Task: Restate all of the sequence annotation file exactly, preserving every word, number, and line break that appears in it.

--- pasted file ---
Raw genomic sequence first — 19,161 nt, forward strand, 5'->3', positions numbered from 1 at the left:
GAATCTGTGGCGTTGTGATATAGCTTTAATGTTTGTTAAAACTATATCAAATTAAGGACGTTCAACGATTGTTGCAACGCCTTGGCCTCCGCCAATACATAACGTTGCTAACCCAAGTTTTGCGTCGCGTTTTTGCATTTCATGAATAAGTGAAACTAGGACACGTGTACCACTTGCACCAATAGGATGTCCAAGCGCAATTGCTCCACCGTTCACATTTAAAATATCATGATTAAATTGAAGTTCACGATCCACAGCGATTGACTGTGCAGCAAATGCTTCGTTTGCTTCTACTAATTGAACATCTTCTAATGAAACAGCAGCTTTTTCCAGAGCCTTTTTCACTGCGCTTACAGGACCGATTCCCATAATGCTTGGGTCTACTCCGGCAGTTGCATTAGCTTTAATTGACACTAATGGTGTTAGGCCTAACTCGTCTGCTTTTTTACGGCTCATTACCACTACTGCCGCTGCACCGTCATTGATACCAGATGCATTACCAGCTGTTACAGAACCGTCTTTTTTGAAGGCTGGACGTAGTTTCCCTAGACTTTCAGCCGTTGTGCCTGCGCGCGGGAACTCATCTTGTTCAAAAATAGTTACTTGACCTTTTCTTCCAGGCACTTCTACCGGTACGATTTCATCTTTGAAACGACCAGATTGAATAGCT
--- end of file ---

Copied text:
Raw genomic sequence first — 19,161 nt, forward strand, 5'->3', positions numbered from 1 at the left:
GAATCTGTGGCGTTGTGATATAGCTTTAATGTTTGTTAAAACTATATCAAATTAAGGACGTTCAACGATTGTTGCAACGCCTTGGCCTCCGCCAATACATAACGTTGCTAACCCAAGTTTTGCGTCGCGTTTTTGCATTTCATGAATAAGTGAAACTAGGACACGTGTACCACTTGCACCAATAGGATGTCCAAGCGCAATTGCTCCACCGTTCACATTTAAAATATCATGATTAAATTGAAGTTCACGATCCACAGCGATTGACTGTGCAGCAAATGCTTCGTTTGCTTCTACTAATTGAACATCTTCTAATGAAACAGCAGCTTTTTCCAGAGCCTTTTTCACTGCGCTTACAGGACCGATTCCCATAATGCTTGGGTCTACTCCGGCAGTTGCATTAGCTTTAATTGACACTAATGGTGTTAGGCCTAACTCGTCTGCTTTTTTACGGCTCATTACCACTACTGCCGCTGCACCGTCATTGATACCAGATGCATTACCAGCTGTTACAGAACCGTCTTTTTTGAAGGCTGGACGTAGTTTCCCTAGACTTTCAGCCGTTGTGCCTGCGCGCGGGAACTCATCTTGTTCAAAAATAGTTACTTGACCTTTTCTTCCAGGCACTTCTACCGGTACGATTTCATCTTTGAAACGACCAGATTGAATAGCT